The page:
[WEB SECURITY] Web Service Security

Daniel Herrera daherrera101 at yahoo.com
Fri Nov 22 16:38:31 EST 2013


Infosec,

As mentioned by others on this thread, there is a lot of contextual information that goes into the attack surface of a web service. Identifying the appropriate communication scheme (ala REST/SOAP/JSON/AMF etc.) stuff is just the tip.

Injection attacks like SQL Injection depend on the back end components your target service uses. Client-side attacks like cross-site scripting are possible however the risk they present is dependent on how the application is hosted and who uses it.

Attacks are contextual, performing a proper threat modeling session with the product owners and decision makers is key to any application assessment including web services.

Cheers,


D




On Friday, November 22, 2013 12:59 PM, Info Sec <infosecm at gmail.com> wrote:
 
Hi all,

Thank you for your cooperation.

Your reply comes from your experience , which make it valuable.
What I see here. Is that most issue or concerns is similar to web applications security issues (SQL Injectin, XSS ... etc)

I don't have much experience with web service, so I thought it may has its own flaws.
Anyway, your comments and testing method were useful, and it is helpful to establish the start.

Thank you everybody.




On Thu, Nov 21, 2013 at 5:43 AM, Gautam <gautam.edu at gmail.com> wrote:

What I have done In the past was use the IBM appscan as a proxy for the soapui when they do the normal functional testing of the WS. In this step appscan is learning the normal behaviour so I don't have to send a traffic for learning. 
>
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>Once the learning is done you can then use appacan to scan. 
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>This way I got some more results than before. 
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>Hope this helps. 
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>
>Gautam
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>
>On Thursday, November 21, 2013, Mario Robles  wrote:
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>I've found that chaining SoapUI with burp suite as it's proxy helps a lot during WS testing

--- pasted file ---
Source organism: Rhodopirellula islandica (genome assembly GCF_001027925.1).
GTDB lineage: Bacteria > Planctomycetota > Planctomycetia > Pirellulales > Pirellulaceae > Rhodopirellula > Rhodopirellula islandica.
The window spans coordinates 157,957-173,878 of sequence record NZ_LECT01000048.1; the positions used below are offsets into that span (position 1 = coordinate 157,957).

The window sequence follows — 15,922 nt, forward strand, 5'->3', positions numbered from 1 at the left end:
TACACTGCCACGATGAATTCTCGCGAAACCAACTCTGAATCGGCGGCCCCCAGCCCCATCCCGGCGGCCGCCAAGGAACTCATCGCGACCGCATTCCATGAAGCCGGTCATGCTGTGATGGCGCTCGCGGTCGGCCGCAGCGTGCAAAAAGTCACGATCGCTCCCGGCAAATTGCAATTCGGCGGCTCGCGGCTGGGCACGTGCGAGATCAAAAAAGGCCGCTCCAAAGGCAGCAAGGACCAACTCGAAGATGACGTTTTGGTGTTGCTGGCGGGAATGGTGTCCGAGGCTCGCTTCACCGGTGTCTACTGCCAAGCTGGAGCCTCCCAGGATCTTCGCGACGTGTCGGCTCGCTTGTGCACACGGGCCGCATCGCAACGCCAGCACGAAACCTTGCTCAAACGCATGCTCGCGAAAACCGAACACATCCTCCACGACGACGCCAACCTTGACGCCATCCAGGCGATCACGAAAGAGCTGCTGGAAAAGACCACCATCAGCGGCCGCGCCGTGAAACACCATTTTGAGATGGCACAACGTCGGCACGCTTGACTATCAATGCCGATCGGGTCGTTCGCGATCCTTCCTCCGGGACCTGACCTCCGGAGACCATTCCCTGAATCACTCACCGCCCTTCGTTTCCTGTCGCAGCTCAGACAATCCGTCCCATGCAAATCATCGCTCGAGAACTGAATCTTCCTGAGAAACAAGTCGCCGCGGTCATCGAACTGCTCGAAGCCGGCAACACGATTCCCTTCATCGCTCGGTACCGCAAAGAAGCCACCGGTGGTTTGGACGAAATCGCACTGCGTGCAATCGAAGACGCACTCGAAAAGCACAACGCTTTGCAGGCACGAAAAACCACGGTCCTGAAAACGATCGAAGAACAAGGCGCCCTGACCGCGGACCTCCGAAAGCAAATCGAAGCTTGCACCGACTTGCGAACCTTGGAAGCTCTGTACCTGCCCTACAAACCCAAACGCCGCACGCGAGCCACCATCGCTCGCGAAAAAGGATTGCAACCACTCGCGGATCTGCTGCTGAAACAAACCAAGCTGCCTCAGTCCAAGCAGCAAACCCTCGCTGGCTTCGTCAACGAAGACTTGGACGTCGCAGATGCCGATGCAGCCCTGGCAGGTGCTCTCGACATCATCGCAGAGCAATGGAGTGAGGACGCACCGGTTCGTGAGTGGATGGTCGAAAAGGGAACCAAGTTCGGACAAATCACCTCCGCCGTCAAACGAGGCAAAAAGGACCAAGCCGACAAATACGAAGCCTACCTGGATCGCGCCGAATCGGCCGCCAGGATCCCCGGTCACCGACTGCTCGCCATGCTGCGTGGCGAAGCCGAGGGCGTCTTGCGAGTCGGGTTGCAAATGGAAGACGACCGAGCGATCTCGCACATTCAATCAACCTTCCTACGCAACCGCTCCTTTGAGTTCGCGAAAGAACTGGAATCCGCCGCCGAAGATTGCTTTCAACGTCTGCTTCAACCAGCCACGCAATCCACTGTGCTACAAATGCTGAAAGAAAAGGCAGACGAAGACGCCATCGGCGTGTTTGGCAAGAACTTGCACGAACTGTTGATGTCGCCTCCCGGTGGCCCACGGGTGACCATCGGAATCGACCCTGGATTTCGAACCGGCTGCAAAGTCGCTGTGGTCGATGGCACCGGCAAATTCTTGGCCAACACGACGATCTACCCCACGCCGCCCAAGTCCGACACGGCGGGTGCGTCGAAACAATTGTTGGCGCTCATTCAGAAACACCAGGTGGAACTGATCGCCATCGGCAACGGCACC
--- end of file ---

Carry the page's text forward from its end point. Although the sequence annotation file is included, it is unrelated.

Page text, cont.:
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>>
>>IBM Appscan have a tool for testing WS as well
>>
>>Cheers,
>>
>>Mario
>>
>>El 20/11/2013, a las 05:26 p.m., Pawel Krawczyk <pawel.krawczyk at hush.com> escribió:
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>>Fully subscribe to Brett’s comment. 
>>>
>>>
>>>Web services are very sensitive to a specific standard and implementation. One family is SOAP, which is multilayer protocol so even a simple service looks very complex. This is why there are no “point-and-click” SOAP security scanners - each scanner is actually a client for specific service and needs to be implemented from scratch. If you have WSDL, it’s quite easy. You can code it in Java, .NET, Python or SoapUI. One of the commercial scanners also has a built-in SOAP client, similar to SoapUI (I don’t remember which - IBM AppScan or HP WebInspect).
>>>
>>>
>>>At the end of the day you actually get a fuzzer and what you’re looking for are all kind of standard issues - unhandled exceptions, error messages etc. The good side is that SOAP programmes rarely sanitise their error messages in a fully justified belief that no normal human will look at these responses :)
>>>
>>>
>>>It’s more challenging if the service uses advanced features such as digital signature or encryption, because as far as I’ve seen this domain can be not fully standardised. If you get there, you’ll practically need to reimplement the service’s client. And you might find out that there’s no good library for that in your favourite programming language, or there’s no library apart from one delivered by a vendor. Welcome to the murky world of proprietary business protocols… For Java there’s a book that helped me a lot with understanding the SOAP world  - “Building web services with Java” (http://amzn.to/1auRwqA)
>>>
>>>
>>>A separate class of applications using web services are client-facing apps with most of the presentation logic implemented in JavaScript (e.g. AngularJS) and just pulling data from the server over AJAX or REST. I like them because it’s easy to draw a trust boundary, the HTTP communications are easy to read and the APIs are also rather simple and clear to understand. Most of the manual testing tools such as BurpSuite will handle them pretty well.
>>>
>>>
>>>Typical issues you’ll find in headless web services alone will be related to SQL, broken authentication and access controls. In case of modern AJAX apps, you’ll actually need to look at two sides: one is the web service, the other is the presentation layer. DOM-based XSS is prevalent here, but if you properly tested the API, you can be pretty confident that you’ll not get a data breach as all data goes through the API. Which is also a wonderful situation from secure coding perspective - e.g. in Spring (Java) the API definitions can be stored in single place, which makes code review and possible fixes much easier.
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>>>
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>>>On 20 Nov 2013, at 21:56, Brett Knuth <brett.knuth at healthdirect.org.au> wrote:
>>>
>>>For what it’s worth ……
>>>> 
>>>>We always take a risk based approach and map the possible threats to the web app depending on its specific components
>>>>Build an attack tree or a threat table XLS, an example below
>>>>Injection  
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>-- 
>
>Regards,
>
>Gautam
>
>
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